Sunday marked the tenth anniversary of Fall Out Boy’s classic album From Under the Cork Tree.
We won’t be getting a retrospective tour from the band however, who recently vowed in Rolling Stone to never play their classic albums straight through.
The band has plenty on their plate at the moment in any case, with their 2015 comeback effort American Beauty/American Psycho scaling the charts with an eclectic modern pop sound.
But what is it that makes From Under the Cork Tree such a touchstone for the band, or at least, for their fans?
It was certainly their breakthrough release, marking their first top ten album and single position in the US charts.
The album captured a band fired up to make the mainstream take notice, but also not ashamed of their pop punk and hardcore roots, which gave the songs a harder-hitting edge.
Lead single Sugar, We’re Goin Down hit #8 on the US and UK charts and also features a mean guitar-slinging breakdown in the bridge. How many other bands could have pulled that off?
Fall Out Boy’s label told the band to scrap the song, citing its wordy lyrics and heavy guitars as being a barrier to radio success.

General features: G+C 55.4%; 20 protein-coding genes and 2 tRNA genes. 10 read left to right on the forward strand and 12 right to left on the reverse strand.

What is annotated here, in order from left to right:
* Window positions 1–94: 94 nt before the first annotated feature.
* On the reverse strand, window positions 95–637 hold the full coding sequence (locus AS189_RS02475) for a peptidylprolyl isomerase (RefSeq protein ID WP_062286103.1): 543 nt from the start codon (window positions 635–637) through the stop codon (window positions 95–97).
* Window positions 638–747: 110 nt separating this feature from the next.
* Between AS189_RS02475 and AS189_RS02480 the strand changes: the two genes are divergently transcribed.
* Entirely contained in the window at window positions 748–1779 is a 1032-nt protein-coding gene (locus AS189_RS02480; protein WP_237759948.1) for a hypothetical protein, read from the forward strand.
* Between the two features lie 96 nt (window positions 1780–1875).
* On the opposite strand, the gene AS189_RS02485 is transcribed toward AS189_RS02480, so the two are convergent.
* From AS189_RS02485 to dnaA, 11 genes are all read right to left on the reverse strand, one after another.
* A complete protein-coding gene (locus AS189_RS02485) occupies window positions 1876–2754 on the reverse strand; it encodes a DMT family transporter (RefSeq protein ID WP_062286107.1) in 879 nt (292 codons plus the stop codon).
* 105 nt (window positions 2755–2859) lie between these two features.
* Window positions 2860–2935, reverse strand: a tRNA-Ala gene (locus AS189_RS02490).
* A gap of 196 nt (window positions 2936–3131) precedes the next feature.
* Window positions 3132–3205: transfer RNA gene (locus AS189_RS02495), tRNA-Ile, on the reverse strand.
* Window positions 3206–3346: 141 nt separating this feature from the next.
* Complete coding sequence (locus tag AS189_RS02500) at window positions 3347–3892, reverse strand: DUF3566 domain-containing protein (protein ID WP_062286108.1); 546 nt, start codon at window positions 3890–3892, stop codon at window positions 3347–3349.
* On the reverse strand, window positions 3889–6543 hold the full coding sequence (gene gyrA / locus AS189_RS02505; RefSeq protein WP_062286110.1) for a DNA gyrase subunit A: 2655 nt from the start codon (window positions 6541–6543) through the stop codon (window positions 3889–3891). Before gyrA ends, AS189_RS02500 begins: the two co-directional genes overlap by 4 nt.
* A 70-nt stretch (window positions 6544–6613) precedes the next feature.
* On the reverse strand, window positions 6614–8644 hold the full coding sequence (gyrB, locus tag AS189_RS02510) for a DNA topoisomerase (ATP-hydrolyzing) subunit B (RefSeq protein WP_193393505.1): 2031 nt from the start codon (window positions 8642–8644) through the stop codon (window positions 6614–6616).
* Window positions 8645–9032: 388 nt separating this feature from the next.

Thank God the band stuck to their guns. If you’ve ever heard the fans sing back the lyrics to the band live you know who had the right of it.
Later efforts certainly displayed an expanded sound, but with the exception of 2008’s Folie à Deux, the band rarely managed to hit the mark so consistently throughout a full-length.
From Under the Cork Tree managed to stand out from the pop punk pack with a varied palette, but it avoided becoming self-indulgent.
Neal Avron handled production duties with aplomb. The album sounds punchy and in-your-face, capturing the live feel of the band’s performances.
While the band rarely get showy with their musicianship, it’s no secret that Fall Out Boy are all excellent musicians, and great individual input drives the carefully crafted songs on the album.
From Under the Cork Tree was the second album for which bassist Pete Wentz wrote all the lyrics, and it marks the point where the band grew fully into their song-writing abilities.
The lyrics are raw and cut deep, documenting a dark time in Wentz’s life, as evidenced by suicide attempt made shortly after the album was recorded.
We’re unlikely to hear anything like it again from the band, but it’s true that the greatest artists have a tendency never to repeat themselves and their legacy is often for the better because of it.